I began my paper talking about how writing a journal was scary for me because I don’t have a routine for myself. Obviously, I did not keep up with that journal like I should have, but I did identify progress. At the time, I would squeegee my shower and make my bed each morning: a good start, right? It’s funny, but I don’t do those things anymore. However, those habits have been exchanged with new, more affirming habits, so they were, in fact, a great start. I concluded this section by saying that I needed and wished to be more disciplined: “Tomorrow, maybe?” And of course, Roy wrote in the margins, “No day but today.” What a mantra! Thanks, Jonathan Larson.

I continued my dissertation on perspective by alluding to one of my favorite books: Andy Andrews's The Noticer: Sometimes All a Person Needs Is a Little Perspective:

“In desperate times, much more than anything else, folks need perspective. For perspective brings calm. Calm leads to clear thinking. Clear thinking yields new ideas. And ideas produce the bloom...of an answer. Keep your head and heart clear. Perspective can just as easily be lost as it can be found.”

Such a guiding quote! I continued by saying that my journal was full of complaints, complaints that were unaware of the full perspective. I remember each night of that semester calling my friends to debrief on the “drama” of the day. Senior year’s a crazy time, right? However, as I was rereading my journal entries and writing this paper, I realized that when we trash talk in our journals we are not seeking to empathize or solve a problem. Rather, we become blinded by our own perspective (or as Jane Austen might say our pride and prejudice). It’s easy to retaliate when the anxiety and stress strike, but I have found that I need to take time to pause and shift my perspective; see the situation from a different window.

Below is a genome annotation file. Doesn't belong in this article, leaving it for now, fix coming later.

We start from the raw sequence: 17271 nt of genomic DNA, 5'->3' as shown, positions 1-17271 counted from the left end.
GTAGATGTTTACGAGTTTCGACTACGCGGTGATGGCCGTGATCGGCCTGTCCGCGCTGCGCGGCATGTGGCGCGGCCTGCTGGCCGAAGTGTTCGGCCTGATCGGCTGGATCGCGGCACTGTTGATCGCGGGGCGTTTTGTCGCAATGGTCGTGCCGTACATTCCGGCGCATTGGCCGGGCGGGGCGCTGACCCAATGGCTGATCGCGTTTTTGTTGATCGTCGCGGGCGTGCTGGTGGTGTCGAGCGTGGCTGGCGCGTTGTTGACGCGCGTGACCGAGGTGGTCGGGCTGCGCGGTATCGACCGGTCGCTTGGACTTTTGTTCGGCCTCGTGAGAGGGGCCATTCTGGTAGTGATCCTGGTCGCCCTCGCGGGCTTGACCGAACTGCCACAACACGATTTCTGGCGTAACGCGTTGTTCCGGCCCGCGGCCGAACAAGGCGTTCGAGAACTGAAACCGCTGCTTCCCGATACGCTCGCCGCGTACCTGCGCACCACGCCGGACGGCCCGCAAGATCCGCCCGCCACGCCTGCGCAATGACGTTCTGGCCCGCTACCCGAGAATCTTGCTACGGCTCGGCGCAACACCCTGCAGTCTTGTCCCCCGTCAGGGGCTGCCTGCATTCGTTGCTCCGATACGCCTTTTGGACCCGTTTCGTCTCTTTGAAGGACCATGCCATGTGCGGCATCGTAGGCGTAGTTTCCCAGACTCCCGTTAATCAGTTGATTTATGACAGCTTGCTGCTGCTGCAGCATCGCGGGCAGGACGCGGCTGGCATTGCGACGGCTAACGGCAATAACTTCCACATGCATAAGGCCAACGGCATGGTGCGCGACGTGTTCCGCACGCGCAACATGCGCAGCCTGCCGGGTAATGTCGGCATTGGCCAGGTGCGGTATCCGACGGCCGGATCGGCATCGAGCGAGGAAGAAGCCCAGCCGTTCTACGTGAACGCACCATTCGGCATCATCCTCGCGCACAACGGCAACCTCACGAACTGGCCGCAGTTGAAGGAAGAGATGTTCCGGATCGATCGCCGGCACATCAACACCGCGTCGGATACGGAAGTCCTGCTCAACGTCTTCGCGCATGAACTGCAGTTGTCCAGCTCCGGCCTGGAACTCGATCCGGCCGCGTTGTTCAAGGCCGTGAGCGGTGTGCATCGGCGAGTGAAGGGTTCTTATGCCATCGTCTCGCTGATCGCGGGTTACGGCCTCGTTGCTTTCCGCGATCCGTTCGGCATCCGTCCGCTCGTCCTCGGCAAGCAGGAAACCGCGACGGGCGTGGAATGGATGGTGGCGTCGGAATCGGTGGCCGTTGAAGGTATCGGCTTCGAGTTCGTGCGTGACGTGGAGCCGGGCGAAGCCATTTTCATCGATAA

As my professor Karla Koskinen said on our first day of auditioning, “What’s the difference between a weed and a flower?” The answer? Perspective!

I had a huge epiphany a few nights before writing this reflection, and I remember it clearly. We had just held auditions for our last semester of mainstage productions, and before the auditions, we were reminded that being in a UAB mainstage was “fake Brodway” or “a pay to play.” These notions were all true, but there really is an unspoken (or maybe outspoken) value placed upon being in a mainstage production. If you are cast in a mainstage, somehow you are more deserving, more talented, and more valid. Being cast means that your family would probably visit you because you have a production that they can see. Your work is more valid because your work gets to be manifested. I’m pretty sure that college theatre students across the board would do anything to be cast in a mainstage production because, for some bizarre reason, we’ve come to the conclusion that being cast is the status symbol that shows your worth. It’s like winning immunity on Survivor or being HOH on Big Brother.